Fact: In fact, it’s the other way around. You should be worried when the reserve starts getting depleted while doing your S-curve analysis. The Budget at Completion (BAC) in earned value calculation should include the contingency reserve (CR).

Sometimes the estimate at completion (EAC) can go beyond the available contingency reserve and may eat-up the management reserve (MR).


As shown in the above S-curve, the trend for Actual Cost (AC) curve is upward and it may consume not only the contingency reserve, but also the management reserve for the project.

Myth – 6: Slack or float can be a replacement for contingency reserve.

Fact: Slack and reserve are two completely different concepts. Many confuse the two. 

Total slack is about how much time you can delay a task without delaying the project end date. Free slack, simply put, is how much you can delay a task without delaying any successor task. 

Reserve or allowance on the other hand protects you against the delay in the current activity, not next activity’s start date! 

Myth – 7: Contingency reserve and contingency response planning are one and the same thing. 

Fact: Contingency as we know is the reserve for known risks, but unknown amount of rework. It’s for risks which are accepted or known risks with active risk response strategies.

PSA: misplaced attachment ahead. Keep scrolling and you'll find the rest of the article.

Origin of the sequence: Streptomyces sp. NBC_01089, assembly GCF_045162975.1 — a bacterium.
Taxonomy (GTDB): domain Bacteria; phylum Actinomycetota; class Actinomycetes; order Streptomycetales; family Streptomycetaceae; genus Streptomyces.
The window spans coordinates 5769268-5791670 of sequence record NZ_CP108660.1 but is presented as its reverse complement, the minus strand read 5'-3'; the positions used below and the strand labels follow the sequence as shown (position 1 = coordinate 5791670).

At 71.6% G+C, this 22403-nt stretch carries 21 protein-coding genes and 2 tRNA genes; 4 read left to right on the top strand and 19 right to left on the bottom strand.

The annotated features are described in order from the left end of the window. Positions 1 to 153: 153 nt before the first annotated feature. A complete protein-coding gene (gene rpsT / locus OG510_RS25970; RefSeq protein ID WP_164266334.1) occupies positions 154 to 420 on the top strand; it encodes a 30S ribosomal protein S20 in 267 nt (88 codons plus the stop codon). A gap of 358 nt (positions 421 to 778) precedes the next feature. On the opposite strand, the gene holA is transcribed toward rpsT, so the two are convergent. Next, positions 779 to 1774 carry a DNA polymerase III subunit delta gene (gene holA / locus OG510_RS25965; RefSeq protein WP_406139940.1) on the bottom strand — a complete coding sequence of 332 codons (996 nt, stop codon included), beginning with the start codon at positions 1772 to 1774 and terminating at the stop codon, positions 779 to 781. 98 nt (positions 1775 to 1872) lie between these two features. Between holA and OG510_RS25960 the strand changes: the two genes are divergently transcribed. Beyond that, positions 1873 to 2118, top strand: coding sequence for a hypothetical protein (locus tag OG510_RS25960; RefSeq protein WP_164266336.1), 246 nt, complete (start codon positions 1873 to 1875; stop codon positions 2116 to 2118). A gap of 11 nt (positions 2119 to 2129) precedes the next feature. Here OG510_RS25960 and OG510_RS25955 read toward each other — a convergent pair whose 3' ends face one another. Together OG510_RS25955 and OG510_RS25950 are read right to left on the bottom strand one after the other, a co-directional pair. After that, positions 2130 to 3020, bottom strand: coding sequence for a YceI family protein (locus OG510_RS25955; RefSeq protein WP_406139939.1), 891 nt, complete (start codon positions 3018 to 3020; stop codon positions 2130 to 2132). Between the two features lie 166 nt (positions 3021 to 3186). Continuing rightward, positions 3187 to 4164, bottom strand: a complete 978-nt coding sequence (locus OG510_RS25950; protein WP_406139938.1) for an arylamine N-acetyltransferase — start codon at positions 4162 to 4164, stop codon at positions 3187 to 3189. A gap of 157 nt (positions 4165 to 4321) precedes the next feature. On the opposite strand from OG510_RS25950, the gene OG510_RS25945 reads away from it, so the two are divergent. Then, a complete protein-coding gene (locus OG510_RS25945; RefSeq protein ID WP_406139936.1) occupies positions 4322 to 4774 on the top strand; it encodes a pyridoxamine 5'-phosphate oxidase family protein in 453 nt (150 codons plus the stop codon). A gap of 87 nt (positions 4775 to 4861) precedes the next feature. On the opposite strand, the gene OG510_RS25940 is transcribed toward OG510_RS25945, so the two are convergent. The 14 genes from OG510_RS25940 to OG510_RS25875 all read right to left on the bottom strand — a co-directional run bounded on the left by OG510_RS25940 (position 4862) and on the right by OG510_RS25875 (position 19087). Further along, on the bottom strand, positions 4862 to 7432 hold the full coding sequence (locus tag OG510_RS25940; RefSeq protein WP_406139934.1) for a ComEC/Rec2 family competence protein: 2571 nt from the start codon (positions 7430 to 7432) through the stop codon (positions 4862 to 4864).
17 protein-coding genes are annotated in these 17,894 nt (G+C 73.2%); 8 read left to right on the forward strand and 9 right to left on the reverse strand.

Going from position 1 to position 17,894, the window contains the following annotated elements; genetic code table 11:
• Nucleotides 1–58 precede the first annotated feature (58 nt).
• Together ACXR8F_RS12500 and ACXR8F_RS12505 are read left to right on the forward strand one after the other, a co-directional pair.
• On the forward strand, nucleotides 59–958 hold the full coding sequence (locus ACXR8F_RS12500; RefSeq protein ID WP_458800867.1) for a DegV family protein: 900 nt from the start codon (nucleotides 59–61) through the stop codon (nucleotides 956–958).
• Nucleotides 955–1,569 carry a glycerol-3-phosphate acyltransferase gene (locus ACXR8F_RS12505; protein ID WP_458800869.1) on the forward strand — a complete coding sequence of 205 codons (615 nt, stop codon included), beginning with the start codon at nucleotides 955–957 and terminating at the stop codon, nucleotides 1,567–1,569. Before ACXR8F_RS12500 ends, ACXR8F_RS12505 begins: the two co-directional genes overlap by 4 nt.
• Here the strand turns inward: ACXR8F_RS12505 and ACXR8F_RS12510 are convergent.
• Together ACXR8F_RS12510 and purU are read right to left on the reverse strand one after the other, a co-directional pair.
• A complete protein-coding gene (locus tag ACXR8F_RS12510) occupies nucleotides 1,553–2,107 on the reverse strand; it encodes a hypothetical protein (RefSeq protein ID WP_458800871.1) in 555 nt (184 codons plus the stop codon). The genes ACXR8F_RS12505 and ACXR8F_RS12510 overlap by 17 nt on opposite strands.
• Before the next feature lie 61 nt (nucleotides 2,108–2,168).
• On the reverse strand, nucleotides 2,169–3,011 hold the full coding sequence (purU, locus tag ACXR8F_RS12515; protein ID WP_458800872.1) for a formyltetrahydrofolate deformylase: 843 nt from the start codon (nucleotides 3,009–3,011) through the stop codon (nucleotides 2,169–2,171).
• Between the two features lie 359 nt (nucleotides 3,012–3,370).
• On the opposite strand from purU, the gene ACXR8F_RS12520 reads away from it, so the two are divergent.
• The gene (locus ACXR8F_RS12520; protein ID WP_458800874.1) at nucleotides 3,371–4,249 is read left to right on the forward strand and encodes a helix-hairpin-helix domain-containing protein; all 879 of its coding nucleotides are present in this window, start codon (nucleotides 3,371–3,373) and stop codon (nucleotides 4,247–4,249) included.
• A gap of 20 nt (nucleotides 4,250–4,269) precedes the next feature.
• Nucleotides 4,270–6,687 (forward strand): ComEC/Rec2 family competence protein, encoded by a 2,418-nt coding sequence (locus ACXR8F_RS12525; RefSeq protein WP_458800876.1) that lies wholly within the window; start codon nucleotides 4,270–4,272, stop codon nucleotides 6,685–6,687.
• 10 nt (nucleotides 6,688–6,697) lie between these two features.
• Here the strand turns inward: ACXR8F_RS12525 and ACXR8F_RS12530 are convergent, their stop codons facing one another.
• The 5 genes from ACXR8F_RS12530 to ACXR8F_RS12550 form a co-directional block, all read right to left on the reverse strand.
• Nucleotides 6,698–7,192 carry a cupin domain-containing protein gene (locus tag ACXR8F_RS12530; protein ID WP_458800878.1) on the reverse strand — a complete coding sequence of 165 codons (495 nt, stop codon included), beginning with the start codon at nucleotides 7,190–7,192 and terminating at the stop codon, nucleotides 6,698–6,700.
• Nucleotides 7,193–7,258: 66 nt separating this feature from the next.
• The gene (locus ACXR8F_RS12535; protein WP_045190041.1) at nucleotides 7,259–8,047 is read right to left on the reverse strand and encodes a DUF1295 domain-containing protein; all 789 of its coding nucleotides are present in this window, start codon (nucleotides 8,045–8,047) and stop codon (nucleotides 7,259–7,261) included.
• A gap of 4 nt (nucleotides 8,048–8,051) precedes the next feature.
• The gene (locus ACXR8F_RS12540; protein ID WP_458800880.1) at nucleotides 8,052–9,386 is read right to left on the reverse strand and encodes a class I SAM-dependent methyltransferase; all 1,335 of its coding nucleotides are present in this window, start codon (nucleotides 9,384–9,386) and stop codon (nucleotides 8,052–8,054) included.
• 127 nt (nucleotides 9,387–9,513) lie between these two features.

Contingency planning, on the other hand, consists of two plans: Contingency Plan and Fallback Plan. Simply put, these two plans are Plan A and Plan B, respectively that we use in our day-to-day risk management. 

Myth – 8: Agile projects don’t have all these reserves available.

Fact: In Agile projects, too, you may require contingency and management reserves. Consider an Agile project with mandatory regulatory requirements and one of the needs to meet the budgetary regulations with earned value calculations. In such a case, you need to have the reserves. 

Myth – 9: Management Reserve is a budget category, and not applicable for Schedules.

Fact: This is another myth, which is widely circulated. While management reserve is usually a budget category, you can also have it for schedule. In fact, the definition of Management Reserve as per the PMI-PMBOK guide is this:

An amount of the project budget or project schedule held outside of the performance measurement baseline for management control purposes that is reserved for unforeseen work that is within the project scope.

Can you see that the management reserve can also be part of project schedule (not just budget)?

Myth – 10: Contingency Reserve and Contingency are one and the same thing.

Fact: Contingency is an event or occurrence that could affect something, e.g., a task, a work package or the execution of the project. Contingency reserve, on the other hand, is the time or money allocated for known-unknown risks. However, contingencies can be accounted for with reserves.

There are many other myths, which circulate on these two reserves. What are the other myths you think are not correct for contingency reserve and management reserve?

If you have any questions, suggestions or feedback, do share your comments in the comment section of this article.